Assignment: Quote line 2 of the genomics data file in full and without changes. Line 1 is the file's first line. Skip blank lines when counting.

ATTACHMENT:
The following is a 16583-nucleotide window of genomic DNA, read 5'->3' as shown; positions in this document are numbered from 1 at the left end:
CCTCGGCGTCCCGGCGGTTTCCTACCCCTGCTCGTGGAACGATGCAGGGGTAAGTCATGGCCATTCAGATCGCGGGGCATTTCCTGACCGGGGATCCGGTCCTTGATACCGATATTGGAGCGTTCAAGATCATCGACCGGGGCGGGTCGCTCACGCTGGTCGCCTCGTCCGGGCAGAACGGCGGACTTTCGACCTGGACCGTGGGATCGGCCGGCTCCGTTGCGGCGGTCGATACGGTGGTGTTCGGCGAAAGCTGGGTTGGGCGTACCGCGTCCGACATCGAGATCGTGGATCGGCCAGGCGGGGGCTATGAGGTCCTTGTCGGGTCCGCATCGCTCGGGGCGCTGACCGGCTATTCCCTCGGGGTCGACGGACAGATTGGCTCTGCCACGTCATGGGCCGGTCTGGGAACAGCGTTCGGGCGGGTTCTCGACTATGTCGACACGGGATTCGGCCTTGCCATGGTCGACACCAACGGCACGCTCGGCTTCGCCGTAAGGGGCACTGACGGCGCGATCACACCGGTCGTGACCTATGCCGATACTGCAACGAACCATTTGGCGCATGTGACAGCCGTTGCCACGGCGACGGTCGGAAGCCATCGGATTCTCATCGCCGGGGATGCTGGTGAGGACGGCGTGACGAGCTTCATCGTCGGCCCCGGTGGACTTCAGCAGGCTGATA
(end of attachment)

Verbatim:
CCTCGGCGTCCCGGCGGTTTCCTACCCCTGCTCGTGGAACGATGCAGGGGTAAGTCATGGCCATTCAGATCGCGGGGCATTTCCTGACCGGGGATCCGGTCCTTGATACCGATATTGGAGCGTTCAAGATCATCGACCGGGGCGGGTCGCTCACGCTGGTCGCCTCGTCCGGGCAGAACGGCGGACTTTCGACCTGGACCGTGGGATCGGCCGGCTCCGTTGCGGCGGTCGATACGGTGGTGTTCGGCGAAAGCTGGGTTGGGCGTACCGCGTCCGACATCGAGATCGTGGATCGGCCAGGCGGGGGCTATGAGGTCCTTGTCGGGTCCGCATCGCTCGGGGCGCTGACCGGCTATTCCCTCGGGGTCGACGGACAGATTGGCTCTGCCACGTCATGGGCCGGTCTGGGAACAGCGTTCGGGCGGGTTCTCGACTATGTCGACACGGGATTCGGCCTTGCCATGGTCGACACCAACGGCACGCTCGGCTTCGCCGTAAGGGGCACTGACGGCGCGATCACACCGGTCGTGACCTATGCCGATACTGCAACGAACCATTTGGCGCATGTGACAGCCGTTGCCACGGCGACGGTCGGAAGCCATCGGATTCTCATCGCCGGGGATGCTGGTGAGGACGGCGTGACGAGCTTCATCGTCGGCCCCGGTGGACTTCAGCAGGCTGATA